A Guide to Burns Aftercare

For those who have been unfortunate enough to suffer burns that required medical treatment, looking after the affected area once you have finished receiving treatment from a professional is vital. The purpose of burns aftercare is to control the amount of scarring you will have and to make you more comfortable during your recovery. I have put together a brief guide to burns aftercare for anyone who happens to suffer a significant burn injury.

Washing and creaming

After suffering a burn the healed skin tissues change over time and the scars can often appear to be very severe. These will improve over time as your skin begins to recover.  When your skin is burned, glands that are responsible for producing the skin’s natural oils are also damaged, and without these oils the skin has no way of keeping itself soft.  You will have to replace those oils by first washing the affected area with baby soap at least three times a day, before massaging a prescribed moisturising cream into your skin. Before applying more layers of moisturiser be sure to wash the area to remove some of the old cream, as excessive build up stops the skin breathing and can cause spots.

Massaging

If you massage the burn affected area regularly with moisturiser you can reduce the amount of tissue fluid build up within the scar. This will allow you to move the area more freely and allow you to be more comfortable in general. Once the wound has healed up continue to massage the area lightly to prevent damage to the new skin. Too much pressure can break the skin and cause painful blisters. Over time the pressure you apply to a massage should be increased to help the scar recover fully. This can often be uncomfortable initially but with perseverance this will reduce and the experience will become more enjoyable.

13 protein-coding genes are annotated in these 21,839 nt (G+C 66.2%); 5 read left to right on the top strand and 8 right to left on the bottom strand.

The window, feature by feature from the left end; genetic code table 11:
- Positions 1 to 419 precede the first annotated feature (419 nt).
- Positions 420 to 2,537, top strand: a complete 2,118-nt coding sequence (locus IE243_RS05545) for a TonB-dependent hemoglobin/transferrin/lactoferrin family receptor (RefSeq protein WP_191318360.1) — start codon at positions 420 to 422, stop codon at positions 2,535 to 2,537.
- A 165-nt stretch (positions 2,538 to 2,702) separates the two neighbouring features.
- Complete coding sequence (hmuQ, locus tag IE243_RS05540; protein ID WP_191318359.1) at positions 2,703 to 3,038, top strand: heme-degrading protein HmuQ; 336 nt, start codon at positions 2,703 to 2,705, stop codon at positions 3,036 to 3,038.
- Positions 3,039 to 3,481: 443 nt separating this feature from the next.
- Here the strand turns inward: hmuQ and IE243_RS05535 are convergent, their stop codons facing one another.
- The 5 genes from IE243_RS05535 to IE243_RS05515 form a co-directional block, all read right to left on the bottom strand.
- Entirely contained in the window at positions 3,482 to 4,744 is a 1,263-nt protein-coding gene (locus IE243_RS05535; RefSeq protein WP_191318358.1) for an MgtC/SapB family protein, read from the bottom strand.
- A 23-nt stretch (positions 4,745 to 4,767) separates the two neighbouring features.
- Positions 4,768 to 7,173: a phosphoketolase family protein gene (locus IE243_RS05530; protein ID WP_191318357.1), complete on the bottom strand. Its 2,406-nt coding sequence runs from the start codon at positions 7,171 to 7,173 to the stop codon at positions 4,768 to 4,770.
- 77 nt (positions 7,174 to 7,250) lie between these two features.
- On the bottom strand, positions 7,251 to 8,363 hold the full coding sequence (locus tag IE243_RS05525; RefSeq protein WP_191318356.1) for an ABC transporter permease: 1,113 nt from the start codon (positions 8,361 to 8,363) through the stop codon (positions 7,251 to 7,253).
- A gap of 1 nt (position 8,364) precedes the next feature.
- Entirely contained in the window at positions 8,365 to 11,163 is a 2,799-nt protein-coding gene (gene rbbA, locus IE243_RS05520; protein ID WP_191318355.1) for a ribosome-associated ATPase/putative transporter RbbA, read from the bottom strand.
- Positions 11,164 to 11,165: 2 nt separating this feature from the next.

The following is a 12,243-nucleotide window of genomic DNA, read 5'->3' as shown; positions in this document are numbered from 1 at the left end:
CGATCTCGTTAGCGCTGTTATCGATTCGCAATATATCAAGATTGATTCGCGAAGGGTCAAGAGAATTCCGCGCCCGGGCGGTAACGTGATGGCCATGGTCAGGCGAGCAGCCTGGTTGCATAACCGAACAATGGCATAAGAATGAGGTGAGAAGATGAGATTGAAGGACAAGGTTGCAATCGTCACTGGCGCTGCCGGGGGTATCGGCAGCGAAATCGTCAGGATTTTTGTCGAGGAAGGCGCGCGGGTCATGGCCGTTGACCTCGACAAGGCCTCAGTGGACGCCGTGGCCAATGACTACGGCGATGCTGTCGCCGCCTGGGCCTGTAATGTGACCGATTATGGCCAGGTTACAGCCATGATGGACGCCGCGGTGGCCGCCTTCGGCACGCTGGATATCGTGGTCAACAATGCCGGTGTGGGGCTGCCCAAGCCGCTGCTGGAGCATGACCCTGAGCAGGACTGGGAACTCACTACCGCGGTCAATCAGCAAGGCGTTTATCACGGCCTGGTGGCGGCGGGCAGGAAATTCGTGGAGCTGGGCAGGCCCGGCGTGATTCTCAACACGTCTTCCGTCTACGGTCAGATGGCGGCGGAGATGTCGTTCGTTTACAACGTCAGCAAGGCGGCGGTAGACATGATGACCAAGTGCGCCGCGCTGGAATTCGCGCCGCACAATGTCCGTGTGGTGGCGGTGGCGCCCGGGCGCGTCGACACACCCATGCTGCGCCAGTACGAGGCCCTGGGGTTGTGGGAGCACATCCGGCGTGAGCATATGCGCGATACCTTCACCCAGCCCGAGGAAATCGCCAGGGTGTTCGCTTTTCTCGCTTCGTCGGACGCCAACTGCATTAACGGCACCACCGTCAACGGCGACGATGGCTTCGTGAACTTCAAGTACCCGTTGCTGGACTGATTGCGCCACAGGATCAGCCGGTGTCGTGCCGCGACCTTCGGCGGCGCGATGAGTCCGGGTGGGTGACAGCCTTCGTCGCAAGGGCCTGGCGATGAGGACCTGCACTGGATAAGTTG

Pressure garments

Pressure garments provide firm even pressure over the affected area, and combined with creaming and massaging helps to control your scarring. You will be measured up for you own individual garment to make it as comfortable as possible and re-measured regularly to see if it needs replacing. Pressure garments work by altering the blood supply to the scars, changing the cells and structure of the scar tissue to make them softer paler and more supple.

Pressure garments will also relieve the itching that is associated with burn scars. Garments must be worn all the time and should only be removed for creaming and massaging. Putting your pressure garment on can be difficult at first bit with practice this becomes easier. Burns patients are commonly given two garments so that they have one to wash and one to wear. Follow the care instructions given to you and you shouldn’t encounter too many problems during your recovery.

Experiencing burns can be traumatic and recovering from them can be a long and sometimes painful process. If you follow these aftercare tips and take on board the advice given to you by your hospital or medical centre you will find your recovery a positive experience as your skin heals gradually over time.

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